UC San Diego's Department of Music

July 16, 2009

  Jann Pasler's new book Composing the Citizen: Music as Public Utility in Third Republic France has been published July 6 by University of California Press, and Pasler has reason to celebrate. The book marks the culmination of 20 years of research, travel, and writing.

At 817 pages, Composing the Citizen is a weighty achievement for Pasler, who joined UC San Diego's music faculty in 1981 and was the driving force behind the creation of the graduate degree program in Critical Studies and Experimental Practices. Pasler is internationally renowned for her research and writing. In 2005, she won the coveted Colin Slim award from the American Society of Musicologists for an article on music and French colonialism, the subject of her next book.

In Composing the Citizen, Pasler explores how, as France recovered from the Franco-Prussian War of 1870-1871, republicans used music to help people negotiate their conflicting past; not to forget it, but to assimilate it in new ways.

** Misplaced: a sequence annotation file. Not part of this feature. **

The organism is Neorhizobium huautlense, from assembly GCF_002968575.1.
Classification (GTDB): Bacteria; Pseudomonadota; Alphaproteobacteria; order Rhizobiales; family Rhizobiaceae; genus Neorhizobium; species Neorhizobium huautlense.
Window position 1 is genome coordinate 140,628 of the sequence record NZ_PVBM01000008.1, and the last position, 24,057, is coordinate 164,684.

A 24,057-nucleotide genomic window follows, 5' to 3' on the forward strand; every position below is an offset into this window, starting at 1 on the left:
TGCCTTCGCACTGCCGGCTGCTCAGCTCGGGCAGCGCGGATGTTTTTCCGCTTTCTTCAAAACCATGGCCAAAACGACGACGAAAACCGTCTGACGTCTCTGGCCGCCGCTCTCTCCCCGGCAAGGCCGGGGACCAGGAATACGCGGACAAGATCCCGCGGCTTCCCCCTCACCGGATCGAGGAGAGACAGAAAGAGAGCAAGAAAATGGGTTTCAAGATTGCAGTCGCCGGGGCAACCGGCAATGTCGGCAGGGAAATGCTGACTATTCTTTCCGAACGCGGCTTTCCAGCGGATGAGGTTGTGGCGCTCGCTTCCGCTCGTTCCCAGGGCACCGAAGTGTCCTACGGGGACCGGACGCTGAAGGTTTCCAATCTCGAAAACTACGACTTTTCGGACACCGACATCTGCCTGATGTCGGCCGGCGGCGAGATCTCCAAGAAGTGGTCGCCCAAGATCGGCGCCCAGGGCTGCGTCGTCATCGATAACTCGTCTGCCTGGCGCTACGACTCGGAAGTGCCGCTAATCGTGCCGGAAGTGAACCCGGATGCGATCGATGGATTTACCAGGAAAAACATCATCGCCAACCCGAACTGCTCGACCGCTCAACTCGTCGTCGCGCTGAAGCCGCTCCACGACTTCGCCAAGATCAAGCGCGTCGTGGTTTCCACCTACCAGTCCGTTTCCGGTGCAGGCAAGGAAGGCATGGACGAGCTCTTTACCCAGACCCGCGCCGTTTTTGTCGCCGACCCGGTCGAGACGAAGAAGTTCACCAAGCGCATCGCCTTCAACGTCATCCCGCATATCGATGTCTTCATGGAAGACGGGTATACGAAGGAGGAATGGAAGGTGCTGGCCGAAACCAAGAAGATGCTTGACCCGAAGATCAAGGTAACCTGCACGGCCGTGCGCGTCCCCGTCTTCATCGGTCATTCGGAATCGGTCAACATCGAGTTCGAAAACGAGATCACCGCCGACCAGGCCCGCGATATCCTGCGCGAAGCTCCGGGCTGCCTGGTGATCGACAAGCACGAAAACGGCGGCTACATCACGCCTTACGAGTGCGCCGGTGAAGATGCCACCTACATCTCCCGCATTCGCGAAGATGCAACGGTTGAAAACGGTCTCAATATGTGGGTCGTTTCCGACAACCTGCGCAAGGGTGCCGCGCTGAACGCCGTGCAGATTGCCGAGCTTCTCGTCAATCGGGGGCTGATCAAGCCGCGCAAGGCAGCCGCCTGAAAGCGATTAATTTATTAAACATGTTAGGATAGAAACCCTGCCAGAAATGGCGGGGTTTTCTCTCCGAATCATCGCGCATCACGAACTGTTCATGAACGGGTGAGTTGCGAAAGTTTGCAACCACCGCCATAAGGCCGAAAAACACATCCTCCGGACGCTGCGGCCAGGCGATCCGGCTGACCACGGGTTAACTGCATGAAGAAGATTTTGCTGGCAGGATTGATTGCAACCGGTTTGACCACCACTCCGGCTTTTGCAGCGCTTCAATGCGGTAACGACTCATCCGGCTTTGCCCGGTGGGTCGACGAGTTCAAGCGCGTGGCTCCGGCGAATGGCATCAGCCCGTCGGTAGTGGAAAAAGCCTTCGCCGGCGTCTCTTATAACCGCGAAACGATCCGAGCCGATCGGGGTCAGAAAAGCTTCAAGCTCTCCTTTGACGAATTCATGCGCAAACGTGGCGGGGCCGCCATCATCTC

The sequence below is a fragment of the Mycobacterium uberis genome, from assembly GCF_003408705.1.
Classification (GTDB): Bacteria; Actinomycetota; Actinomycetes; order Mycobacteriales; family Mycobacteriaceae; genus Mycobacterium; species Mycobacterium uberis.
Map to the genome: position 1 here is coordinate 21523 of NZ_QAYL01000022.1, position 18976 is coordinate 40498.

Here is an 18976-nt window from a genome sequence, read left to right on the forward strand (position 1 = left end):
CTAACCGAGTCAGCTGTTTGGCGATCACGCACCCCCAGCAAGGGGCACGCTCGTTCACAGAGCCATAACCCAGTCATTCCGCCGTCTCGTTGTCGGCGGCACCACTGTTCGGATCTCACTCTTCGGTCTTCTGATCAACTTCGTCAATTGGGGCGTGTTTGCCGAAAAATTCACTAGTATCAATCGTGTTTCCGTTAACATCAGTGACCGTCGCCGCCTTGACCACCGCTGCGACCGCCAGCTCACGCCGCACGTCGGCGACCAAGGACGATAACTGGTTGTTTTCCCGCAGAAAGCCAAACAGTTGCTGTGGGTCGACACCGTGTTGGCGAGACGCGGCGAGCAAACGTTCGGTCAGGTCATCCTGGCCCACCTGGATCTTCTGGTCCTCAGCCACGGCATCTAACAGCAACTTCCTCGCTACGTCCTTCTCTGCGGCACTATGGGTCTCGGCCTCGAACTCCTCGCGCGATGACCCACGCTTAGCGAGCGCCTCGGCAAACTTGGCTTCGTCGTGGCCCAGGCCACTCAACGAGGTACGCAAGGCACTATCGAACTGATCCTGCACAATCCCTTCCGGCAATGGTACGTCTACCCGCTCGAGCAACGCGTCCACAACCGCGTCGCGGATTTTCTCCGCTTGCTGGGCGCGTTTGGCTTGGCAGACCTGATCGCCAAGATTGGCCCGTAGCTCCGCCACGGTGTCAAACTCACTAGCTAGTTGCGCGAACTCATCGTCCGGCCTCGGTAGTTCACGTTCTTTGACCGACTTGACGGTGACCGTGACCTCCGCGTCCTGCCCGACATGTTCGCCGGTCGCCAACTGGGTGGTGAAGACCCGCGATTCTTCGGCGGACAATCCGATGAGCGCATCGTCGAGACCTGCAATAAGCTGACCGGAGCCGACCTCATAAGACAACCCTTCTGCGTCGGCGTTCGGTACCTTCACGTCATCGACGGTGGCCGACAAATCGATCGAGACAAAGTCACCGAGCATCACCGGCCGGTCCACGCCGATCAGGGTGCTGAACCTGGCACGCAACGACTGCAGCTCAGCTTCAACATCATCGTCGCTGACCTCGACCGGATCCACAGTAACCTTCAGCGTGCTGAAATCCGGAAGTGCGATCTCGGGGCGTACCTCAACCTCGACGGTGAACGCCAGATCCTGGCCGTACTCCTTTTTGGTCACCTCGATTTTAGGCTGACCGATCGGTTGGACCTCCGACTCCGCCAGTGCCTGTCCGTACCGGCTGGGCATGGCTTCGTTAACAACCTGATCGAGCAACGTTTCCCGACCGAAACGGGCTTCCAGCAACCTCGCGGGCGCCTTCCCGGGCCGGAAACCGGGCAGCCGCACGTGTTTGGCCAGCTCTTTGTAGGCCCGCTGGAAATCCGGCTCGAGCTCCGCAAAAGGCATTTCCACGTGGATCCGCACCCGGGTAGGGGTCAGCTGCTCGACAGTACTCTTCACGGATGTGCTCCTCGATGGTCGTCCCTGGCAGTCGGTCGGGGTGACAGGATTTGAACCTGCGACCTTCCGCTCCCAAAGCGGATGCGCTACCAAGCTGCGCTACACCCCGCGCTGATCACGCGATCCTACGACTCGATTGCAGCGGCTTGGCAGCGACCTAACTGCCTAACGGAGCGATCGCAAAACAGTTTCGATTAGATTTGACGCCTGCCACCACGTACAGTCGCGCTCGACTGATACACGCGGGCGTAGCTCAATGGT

Composing The Citizen is earning excellent reviews. One critic wrote that is "reaches well beyond what any book concerned with music in society has ever attempted," while another said that Pasler "offers nothing less than a new paradigm for the study of musical cultures."

Clearly, her book contains ideas that are very relevant to today's world of warring political factions and diverse music, some of which utilizes state-of-the-art computers, software, and other technologies. What role, one wonders, might music play in rebounding nations in the decades ahead?

In early July, the website ROROTOKO published an in-depth interview with Ms. Pasler.

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